Why not let the telecoms distribute NFC on their SIM cards?

For mobile network operators, the obvious choice would be to store secure elements on the SIM card. This would give them most proprietary control over the use of the secure element use and allow their customers to maintain their payment cards on their SIM when upgrading their handsets. However, because of difficulties in adapting current NFC technology to SIM cards, this option is not widespread.

Why not let individuals buy their own NFC-enabled SD cards?

Storing NFC technology on a SD card would be the most “open” option available and allow backwards compatibility with old smartphones. However, this option has its own difficulties – for instance, it might be a hassle for consumers to seek out the new technology and also requires them to have an open slot. Additionally, who would pay for the SD card; the consumer or the issuing bank? Because of these problems, the NFC on SD card solution has not widely been used either.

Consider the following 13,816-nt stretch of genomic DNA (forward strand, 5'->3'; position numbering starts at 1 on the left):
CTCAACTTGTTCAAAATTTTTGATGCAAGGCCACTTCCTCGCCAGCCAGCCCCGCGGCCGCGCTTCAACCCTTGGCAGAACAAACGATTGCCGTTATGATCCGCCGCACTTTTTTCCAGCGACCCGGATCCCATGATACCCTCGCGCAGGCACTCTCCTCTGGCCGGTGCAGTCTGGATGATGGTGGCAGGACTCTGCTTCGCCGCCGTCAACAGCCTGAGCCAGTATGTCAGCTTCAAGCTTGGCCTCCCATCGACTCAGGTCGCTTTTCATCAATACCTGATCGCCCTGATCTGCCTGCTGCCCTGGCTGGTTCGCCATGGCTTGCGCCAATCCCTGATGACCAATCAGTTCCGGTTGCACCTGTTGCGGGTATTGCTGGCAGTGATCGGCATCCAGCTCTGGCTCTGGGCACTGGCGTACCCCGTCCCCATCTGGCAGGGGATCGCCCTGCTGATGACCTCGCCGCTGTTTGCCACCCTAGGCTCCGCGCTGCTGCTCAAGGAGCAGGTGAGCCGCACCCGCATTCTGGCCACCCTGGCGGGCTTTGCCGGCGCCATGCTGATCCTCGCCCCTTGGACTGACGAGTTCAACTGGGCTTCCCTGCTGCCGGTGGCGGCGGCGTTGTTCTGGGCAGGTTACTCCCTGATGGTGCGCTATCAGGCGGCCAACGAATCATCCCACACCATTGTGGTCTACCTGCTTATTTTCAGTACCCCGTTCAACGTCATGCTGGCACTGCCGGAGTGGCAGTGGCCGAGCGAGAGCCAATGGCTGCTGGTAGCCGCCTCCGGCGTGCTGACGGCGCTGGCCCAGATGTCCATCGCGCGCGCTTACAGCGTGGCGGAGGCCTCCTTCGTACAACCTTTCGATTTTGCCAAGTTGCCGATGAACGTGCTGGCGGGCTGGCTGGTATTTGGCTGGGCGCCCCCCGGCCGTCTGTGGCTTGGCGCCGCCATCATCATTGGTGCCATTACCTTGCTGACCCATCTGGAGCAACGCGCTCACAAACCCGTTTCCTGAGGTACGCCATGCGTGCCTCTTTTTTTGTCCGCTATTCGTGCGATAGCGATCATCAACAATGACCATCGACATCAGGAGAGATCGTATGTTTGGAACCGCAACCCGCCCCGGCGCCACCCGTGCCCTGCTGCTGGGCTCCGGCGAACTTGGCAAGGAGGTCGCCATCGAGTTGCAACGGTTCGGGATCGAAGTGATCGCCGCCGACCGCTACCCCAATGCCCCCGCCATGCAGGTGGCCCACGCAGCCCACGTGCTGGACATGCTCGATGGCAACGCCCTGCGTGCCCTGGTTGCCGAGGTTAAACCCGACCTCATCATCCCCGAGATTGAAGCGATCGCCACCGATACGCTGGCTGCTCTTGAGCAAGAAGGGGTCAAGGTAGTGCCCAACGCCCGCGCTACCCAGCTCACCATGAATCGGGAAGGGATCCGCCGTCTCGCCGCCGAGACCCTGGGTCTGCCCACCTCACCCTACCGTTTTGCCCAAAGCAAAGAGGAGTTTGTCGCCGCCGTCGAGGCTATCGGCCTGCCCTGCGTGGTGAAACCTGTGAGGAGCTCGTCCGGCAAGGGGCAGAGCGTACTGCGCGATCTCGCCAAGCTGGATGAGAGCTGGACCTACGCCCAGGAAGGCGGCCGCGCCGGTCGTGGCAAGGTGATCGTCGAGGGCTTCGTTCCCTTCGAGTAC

Are there other options for enabling NFC on one’s phone?

In January 2013, the company Incipio announced that they would release the “CashWRAP iPhone case”. In addition to protecting the iPhone 4/4s from dings and dents, the CashWRAP would allow purchasers to make NFC transactions using the ISIS platform. The case will retail at a price between $59 and $69 and will be available Spring 2013.

[1] As explained in last week’s blog, ISIS hopes to rent out this virtual space  on the Secure Element – at the cost of $5 per customer per year – to allow issuing banks to store their payment cards on these microcontrollers.